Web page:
Researchers grow first ever 'whole functional organ'
Researchers in Scotland were able to grow a complete organ from scratch in an animal for the first time ever.
Scientists at the Medical Research Council centre for regenerative medicine at the University of Edinburgh started with cells from a mouse embryo and then these cells were genetically "reprogrammed" and started to transform into a type of cell found in the thymus, the BBC reported.
Prof Clare Blackburn said it was "tremendously exciting" that they were really able to generate a fully functional and fully organised organ starting with reprogrammed cells in really a very straightforward way.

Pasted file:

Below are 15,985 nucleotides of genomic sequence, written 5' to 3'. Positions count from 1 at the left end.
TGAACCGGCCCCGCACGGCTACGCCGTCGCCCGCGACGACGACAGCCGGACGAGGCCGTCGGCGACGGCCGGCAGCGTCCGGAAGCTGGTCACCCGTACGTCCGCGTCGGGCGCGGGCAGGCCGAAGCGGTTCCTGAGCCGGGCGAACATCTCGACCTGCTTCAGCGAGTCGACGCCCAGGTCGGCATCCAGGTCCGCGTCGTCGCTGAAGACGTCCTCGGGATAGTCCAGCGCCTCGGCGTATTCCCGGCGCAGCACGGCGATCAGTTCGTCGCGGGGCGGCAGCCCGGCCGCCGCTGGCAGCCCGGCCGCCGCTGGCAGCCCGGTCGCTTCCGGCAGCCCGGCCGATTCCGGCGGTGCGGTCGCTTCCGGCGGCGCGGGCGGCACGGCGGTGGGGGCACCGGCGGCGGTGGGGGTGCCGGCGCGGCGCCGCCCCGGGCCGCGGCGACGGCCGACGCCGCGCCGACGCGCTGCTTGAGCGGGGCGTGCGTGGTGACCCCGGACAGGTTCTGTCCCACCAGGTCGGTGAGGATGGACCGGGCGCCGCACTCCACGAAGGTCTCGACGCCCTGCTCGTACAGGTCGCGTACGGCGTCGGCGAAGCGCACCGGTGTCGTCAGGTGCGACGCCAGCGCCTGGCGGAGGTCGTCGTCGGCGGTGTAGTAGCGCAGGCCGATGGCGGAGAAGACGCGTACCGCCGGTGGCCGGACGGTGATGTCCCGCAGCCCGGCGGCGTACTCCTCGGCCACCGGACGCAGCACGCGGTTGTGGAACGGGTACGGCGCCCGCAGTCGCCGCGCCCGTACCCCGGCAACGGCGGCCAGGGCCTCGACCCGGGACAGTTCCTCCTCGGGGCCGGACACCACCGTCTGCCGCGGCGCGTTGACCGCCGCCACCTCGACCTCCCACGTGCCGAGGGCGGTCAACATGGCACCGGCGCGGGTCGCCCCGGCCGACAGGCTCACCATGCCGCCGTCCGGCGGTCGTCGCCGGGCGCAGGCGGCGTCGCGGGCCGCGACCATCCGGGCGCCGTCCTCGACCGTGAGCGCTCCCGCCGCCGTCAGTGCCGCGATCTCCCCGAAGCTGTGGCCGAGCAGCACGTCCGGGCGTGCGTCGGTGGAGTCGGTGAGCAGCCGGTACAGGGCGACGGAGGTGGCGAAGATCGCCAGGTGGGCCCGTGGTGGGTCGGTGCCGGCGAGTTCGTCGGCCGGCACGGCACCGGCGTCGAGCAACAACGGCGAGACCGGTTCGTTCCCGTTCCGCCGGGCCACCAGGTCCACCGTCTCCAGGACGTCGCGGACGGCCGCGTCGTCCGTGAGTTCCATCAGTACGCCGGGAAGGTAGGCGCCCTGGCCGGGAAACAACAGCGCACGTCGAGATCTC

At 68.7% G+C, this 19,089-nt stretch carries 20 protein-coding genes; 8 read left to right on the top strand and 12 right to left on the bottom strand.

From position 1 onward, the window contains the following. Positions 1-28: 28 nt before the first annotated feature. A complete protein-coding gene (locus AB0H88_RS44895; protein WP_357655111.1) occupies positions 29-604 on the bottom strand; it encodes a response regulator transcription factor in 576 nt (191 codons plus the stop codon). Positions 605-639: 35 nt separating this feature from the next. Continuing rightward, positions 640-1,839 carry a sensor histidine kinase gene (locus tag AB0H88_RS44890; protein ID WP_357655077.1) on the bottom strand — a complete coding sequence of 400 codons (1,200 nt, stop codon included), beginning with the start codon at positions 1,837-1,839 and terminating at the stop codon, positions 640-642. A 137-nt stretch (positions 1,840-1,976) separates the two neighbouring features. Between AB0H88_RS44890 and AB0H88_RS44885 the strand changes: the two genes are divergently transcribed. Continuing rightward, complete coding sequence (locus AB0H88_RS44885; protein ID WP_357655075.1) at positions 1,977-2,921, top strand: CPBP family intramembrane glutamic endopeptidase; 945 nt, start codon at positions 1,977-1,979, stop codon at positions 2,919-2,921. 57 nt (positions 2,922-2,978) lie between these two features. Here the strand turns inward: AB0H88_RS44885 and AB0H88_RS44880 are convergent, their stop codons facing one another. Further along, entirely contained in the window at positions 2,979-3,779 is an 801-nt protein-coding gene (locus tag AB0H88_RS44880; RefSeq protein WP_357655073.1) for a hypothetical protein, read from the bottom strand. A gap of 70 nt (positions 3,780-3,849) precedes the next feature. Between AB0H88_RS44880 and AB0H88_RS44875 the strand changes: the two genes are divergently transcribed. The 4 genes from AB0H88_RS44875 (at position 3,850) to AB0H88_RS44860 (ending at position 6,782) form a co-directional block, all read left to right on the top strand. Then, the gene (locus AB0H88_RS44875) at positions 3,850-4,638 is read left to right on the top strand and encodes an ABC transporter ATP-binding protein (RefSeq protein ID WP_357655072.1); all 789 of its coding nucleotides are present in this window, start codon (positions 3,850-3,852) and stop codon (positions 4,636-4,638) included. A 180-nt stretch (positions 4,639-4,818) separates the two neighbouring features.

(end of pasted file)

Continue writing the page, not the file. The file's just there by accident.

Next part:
Experts said the research was promising, but still years away from human therapies. However, patients who need a bone marrow transplant and children who are born without a functioning thymus could all benefit. Ways of boosting the thymus could also help elderly people.
The study is published in Nature Cell Biology.
(Posted on 26-08-2014)
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